From Sven Diamond, ADC to Count Akraxin
One longs for the days of Charles XII. It’s not that service to Russia is bad, but some of the practices of the Europeans offends the sensibilities. These kinds of things would not have happened in the army of Charles XII. No, they would not have happened!
A recent incident in the battle with the army of the Kurfurst Braun will illustrate my point. At the height of the battle a commander of one of the prized grenadier battalions of the Kurfurst became overly enthusiastic and charged our infantry through some difficult going. They were so disordered when they made contact that they were pushed back easily and then disintegrated in the retreat. This was clearly a morale blow to the Kurfurst and his army and shortly thereafter a rider was dispatched from the Kurfurst’s headquarters under flag of truce, most certainly to ask for the honours of war. I watched the Count’s delight at this turn of events as his subordinates began to congratulate him. “Grant them the honours!” he said, and turned to retire to his quarters.
But at about this time, another rider bolted from Braun’s presence, this one dressed oddly in Turkish attire. (It is odd, because I thought the Ottomans were on our side). He stopped the first rider and in a rather animated manner pointed towards the Kurfurst’s cavalry regrouping on our right flank. The rider turned around and the Kurfurst’s cavalry prepared to assault our infantry. When we recalled Count Akraxin his fury was hardly to be contained. He sent orders to cover the right and prepare for the cavalry attack. Making preparations in time the cavalry were repulsed with great loss. At which point Braun again dispatched an emissary who did indeed ask for honours. This time it was not to be. The Count was furious, made it clear that the battle was not over and the pursuit would not be lazy. Our armies finished dispatching Kurfurst Braun’s forces and our cavalry pursued relentlessly for two entire days after seeking out and dispatching as many of the enemy as possible.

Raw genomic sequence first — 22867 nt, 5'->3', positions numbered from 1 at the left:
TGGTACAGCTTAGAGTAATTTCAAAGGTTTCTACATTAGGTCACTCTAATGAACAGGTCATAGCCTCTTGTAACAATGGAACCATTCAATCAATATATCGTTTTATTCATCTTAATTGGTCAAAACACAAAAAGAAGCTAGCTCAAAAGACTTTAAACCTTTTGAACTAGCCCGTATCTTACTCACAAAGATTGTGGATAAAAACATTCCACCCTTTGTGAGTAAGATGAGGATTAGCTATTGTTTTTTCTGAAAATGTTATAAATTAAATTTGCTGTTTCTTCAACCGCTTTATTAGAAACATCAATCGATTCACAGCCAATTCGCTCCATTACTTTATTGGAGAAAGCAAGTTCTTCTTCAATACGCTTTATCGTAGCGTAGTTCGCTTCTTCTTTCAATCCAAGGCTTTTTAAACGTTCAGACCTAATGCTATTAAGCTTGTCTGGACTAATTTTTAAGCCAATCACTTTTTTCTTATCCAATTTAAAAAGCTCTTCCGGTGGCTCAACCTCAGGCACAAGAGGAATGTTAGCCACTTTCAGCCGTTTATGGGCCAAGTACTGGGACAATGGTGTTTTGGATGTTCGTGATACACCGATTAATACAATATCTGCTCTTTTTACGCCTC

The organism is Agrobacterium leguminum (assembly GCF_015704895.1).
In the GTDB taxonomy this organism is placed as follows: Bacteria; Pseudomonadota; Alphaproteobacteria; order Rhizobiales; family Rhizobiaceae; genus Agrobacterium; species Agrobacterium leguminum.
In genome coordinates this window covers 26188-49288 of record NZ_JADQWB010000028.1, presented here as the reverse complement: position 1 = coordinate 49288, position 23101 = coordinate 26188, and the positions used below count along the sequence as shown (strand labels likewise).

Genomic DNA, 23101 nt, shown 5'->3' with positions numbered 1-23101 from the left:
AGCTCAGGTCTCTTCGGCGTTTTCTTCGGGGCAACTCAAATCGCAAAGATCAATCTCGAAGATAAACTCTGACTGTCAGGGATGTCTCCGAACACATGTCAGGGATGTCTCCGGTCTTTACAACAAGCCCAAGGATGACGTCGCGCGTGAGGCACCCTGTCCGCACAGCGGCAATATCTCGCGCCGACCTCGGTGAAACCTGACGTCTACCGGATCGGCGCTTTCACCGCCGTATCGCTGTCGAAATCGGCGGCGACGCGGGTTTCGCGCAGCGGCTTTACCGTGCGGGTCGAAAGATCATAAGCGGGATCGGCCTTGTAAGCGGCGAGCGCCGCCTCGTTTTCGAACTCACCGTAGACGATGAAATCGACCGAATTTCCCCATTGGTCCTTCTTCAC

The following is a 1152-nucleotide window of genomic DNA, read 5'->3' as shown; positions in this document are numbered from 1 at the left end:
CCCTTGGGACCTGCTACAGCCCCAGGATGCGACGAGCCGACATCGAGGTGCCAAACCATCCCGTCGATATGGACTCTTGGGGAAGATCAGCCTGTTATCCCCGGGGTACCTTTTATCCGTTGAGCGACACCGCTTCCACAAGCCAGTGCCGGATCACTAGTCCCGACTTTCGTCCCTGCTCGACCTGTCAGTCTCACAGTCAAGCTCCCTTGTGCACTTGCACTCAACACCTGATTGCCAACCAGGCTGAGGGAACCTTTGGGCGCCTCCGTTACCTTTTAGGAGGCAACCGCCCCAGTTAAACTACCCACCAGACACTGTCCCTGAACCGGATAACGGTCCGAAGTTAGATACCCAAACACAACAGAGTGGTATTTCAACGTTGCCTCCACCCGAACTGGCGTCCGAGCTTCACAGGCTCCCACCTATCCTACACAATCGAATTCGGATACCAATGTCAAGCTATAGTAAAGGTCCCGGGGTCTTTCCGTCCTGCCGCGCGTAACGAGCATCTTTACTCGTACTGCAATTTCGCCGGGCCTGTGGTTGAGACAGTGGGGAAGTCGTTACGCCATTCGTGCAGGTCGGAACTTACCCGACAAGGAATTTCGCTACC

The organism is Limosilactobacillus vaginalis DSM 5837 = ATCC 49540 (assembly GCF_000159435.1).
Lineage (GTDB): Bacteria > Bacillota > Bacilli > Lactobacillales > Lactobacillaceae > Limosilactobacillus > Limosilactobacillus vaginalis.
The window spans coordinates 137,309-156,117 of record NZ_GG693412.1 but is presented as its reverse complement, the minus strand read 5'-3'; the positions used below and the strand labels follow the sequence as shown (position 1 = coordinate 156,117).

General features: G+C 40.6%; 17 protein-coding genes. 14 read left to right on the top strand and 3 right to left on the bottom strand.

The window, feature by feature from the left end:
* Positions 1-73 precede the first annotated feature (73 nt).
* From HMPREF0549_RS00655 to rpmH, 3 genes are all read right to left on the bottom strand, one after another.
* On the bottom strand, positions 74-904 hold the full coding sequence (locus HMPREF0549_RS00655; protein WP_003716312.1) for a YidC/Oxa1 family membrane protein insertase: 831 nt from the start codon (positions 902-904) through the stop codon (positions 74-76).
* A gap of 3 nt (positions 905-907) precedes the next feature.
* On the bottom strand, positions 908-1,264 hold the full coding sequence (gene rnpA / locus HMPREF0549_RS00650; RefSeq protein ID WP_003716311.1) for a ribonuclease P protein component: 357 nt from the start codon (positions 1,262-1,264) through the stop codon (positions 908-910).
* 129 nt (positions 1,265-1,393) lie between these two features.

I would like to think that in a Scandinavian army more consistency would be found, hopefully followed by less carnage.
But sadly this is only one example of the kind of temperamental behavior the rest of Europe displays in its making of war. Another horror has come to my attention. As you know it seemed that it might be possible to recruit one of the nobility from the camp of the Ecksitz coaltion. This evening I have learned that the colonel dispatched to escort Koreckzi for negotiations about the possibility of joining our cause has so offended him that Koreckzi has challenged him to a duel! A duel! It is amazing such practices are still tolerated but I am told we must honor the request. The colonel, a rough customer named Stalin, is somewhat uncouth. Although I don’t know the specifics, I’m not at all surprised that offense was given. So sadly, there will probably not be time for any kind of negotiations between us and the General as the duel is to take place at daybreak, and it appears the armies will clash shortly thereafter.